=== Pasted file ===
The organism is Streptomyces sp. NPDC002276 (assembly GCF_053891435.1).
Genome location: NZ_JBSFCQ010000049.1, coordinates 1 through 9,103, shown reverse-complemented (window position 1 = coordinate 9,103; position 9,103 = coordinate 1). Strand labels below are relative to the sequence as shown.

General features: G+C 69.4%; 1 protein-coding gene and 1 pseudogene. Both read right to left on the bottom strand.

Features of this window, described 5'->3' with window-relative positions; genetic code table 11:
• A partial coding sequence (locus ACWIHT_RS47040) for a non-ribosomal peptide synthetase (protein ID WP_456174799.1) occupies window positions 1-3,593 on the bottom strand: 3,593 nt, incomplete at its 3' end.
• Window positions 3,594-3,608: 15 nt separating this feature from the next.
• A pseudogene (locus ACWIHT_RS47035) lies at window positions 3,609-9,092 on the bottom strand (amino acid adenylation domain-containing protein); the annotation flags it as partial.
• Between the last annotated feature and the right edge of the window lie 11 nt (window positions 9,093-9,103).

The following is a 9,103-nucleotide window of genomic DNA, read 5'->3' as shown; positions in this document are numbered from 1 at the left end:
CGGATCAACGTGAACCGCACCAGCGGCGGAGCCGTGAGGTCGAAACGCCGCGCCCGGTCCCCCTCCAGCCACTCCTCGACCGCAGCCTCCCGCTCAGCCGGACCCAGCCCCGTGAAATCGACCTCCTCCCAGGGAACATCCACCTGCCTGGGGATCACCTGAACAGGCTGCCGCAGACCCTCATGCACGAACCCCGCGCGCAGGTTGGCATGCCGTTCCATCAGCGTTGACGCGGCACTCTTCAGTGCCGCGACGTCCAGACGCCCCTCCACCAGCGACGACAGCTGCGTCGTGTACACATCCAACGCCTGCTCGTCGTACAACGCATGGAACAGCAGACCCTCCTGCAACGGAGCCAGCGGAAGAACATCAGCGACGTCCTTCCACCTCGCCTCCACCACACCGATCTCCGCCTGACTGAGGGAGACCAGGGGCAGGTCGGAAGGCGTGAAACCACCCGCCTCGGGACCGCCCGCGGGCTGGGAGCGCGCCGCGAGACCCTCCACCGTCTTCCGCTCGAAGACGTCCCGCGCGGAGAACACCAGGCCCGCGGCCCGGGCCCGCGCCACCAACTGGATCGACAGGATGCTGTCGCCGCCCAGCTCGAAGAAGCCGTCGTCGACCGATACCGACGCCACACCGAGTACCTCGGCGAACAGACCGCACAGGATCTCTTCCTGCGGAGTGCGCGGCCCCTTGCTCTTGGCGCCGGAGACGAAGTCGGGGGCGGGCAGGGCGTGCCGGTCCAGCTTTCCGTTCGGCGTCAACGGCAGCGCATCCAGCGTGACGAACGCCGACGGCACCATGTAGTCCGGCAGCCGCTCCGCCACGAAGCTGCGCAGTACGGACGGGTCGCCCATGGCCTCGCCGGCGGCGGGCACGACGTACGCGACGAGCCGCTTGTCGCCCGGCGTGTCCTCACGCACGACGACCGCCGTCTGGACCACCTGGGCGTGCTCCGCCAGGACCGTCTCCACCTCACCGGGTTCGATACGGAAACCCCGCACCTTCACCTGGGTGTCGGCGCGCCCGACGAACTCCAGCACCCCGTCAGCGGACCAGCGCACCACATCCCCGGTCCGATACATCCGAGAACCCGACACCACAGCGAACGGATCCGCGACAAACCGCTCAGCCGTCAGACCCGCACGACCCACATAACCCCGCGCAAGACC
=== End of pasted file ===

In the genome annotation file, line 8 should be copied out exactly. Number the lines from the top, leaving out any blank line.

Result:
• Between the last annotated feature and the right edge of the window lie 11 nt (window positions 9,093-9,103).